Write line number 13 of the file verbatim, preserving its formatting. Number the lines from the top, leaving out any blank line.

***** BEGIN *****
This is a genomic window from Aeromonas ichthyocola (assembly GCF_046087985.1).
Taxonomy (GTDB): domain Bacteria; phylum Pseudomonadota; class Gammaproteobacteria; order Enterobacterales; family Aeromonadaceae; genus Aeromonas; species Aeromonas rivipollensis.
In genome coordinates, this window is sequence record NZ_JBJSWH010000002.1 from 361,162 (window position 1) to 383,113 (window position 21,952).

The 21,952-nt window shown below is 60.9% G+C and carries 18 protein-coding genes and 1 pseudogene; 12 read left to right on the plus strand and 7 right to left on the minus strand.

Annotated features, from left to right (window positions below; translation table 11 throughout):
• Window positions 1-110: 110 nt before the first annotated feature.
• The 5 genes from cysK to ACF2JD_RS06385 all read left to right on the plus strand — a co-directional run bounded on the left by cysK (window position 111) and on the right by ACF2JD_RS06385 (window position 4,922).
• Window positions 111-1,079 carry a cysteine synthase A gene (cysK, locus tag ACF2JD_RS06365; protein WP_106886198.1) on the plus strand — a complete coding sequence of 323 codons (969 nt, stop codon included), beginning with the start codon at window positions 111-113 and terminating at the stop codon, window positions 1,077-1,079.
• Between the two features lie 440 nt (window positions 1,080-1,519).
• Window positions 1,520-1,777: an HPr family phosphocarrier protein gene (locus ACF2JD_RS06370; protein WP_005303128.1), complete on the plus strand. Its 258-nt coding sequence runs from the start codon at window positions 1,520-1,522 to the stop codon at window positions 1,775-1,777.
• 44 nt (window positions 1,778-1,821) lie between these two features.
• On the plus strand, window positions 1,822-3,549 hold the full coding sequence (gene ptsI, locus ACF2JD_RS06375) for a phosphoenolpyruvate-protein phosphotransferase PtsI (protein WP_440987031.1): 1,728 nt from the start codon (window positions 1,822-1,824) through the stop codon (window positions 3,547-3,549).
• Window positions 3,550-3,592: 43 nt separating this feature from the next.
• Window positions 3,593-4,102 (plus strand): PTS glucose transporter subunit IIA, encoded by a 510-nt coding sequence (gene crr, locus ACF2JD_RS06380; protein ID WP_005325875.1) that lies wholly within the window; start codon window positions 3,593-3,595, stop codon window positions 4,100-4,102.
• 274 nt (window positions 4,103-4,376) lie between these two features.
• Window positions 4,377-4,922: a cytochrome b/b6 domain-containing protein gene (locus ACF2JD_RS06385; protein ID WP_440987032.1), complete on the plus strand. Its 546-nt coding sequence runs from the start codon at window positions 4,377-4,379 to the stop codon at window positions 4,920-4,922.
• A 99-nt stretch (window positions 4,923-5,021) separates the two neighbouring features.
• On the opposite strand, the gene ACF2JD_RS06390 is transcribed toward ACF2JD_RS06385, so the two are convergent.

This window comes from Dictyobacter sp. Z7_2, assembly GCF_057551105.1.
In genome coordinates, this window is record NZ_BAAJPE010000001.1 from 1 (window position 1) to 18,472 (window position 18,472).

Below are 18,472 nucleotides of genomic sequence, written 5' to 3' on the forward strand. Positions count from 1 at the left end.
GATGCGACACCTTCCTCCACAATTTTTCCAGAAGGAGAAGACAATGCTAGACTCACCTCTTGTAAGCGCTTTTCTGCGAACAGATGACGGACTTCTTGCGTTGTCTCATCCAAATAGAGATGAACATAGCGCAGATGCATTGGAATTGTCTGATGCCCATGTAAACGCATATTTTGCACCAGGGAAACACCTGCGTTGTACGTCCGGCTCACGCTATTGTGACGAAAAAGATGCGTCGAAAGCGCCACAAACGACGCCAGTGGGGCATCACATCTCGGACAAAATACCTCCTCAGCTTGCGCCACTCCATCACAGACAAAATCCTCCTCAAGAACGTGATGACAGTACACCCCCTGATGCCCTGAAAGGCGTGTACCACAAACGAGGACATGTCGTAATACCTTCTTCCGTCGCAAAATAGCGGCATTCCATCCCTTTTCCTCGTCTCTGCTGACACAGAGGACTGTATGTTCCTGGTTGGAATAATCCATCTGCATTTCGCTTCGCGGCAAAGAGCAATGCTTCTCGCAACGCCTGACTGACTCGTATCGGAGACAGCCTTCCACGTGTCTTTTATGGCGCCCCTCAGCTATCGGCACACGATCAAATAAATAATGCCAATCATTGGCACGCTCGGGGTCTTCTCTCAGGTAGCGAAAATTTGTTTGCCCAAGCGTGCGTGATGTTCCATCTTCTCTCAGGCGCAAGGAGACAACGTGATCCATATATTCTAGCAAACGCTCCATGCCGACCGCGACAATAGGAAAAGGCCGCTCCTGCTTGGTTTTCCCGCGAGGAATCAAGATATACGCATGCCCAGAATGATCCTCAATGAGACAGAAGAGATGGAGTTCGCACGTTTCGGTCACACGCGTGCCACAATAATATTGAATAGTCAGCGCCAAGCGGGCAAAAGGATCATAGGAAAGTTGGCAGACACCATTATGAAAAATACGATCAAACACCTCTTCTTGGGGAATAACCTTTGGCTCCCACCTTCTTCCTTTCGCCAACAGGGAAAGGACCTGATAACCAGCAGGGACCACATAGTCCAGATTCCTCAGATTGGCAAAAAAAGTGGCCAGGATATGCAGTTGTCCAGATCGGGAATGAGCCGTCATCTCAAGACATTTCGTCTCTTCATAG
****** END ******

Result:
• Window positions 3,550-3,592: 43 nt separating this feature from the next.